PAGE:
|dc.contributor.author||Campbell, Sherry A.||en_US
|dc.description.abstract||The relationship between maternal beliefs about
children's externalizing behaviors (EB) and the frequency
of their children's EB was investigated. The sample of 71
consisted of two groups of mothers of children between 8-12
years of age. The Clinic group consisted of 35 mothers of
children referred to a Children's Clinic due to
externalizing behavior problems. The School group
consisted of 36 mothers of children attending elementary
school. Mothers completed questionnaires measuring
parental beliefs and the frequency of their children's EB.
Results showed that mothers' endorsement of authoritarian
parenting was positively related to children's EB scores.
A U-shaped relationship was found between mothers'
relationship-centered goals and children's EB scores.
Parent-centered goals and children's EB scores were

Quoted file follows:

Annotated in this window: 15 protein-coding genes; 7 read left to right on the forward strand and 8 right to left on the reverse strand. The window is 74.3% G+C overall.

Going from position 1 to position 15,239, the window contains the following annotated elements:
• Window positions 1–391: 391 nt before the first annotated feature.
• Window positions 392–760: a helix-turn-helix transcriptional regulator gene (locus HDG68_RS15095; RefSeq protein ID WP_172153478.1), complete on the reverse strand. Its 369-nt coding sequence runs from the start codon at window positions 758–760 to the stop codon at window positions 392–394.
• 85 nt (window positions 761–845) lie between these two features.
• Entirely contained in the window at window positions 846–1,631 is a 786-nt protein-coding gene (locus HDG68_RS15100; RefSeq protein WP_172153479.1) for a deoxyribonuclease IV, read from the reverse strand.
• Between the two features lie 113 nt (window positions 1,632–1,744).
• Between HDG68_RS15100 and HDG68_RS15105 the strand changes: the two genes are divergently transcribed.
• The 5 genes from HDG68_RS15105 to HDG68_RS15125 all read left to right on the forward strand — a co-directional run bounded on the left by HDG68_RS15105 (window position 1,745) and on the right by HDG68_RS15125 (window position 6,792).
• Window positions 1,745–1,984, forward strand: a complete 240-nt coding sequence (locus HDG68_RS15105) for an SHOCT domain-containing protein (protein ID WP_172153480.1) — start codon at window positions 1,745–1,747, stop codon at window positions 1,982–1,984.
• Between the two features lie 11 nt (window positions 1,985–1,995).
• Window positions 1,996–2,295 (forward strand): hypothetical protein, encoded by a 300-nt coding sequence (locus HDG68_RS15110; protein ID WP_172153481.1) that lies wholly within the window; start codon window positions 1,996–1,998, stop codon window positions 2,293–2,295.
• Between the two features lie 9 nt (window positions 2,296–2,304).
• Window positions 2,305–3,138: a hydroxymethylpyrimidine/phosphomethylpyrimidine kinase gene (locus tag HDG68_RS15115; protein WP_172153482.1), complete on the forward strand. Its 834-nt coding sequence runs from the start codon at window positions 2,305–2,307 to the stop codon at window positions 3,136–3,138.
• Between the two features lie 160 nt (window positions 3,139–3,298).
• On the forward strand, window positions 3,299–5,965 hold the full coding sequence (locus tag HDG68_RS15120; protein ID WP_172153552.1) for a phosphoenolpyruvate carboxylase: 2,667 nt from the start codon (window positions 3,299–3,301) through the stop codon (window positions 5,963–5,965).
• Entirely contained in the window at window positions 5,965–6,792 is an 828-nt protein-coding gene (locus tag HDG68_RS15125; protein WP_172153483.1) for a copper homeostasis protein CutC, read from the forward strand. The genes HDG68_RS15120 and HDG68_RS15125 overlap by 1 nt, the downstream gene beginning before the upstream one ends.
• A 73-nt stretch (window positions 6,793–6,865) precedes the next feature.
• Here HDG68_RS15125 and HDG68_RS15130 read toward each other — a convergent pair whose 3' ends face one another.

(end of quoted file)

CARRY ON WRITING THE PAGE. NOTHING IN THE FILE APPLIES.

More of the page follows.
positively correlated only in the clinic group. Mothers'-hostile
attribution scores were positively related to their
children's EB scores in both groups. Mothers with low
perceived parenting scores were associated with higher
children's EB scores in both groups. Overall, results
revealed potential clinical implications. Parenting
programs that change parenting goals, attributions, and
sense of parenting control, which in turn influences
parenting behavior, may influence the frequency of their
children's externalizing behaviors.||en_US
|dc.subject||Conduct disorders in children.||en_US
|dc.subject||Aggressiveness in children.||en_US
|dc.subject||Parent and child.||en_US
|dc.title||Parental beliefs as predictors of children's externalizing behaviors||en_US
|dc.type||Electronic Thesis or Dissertation||en_US
|dc.contributor.department||Department of Psychology||en_US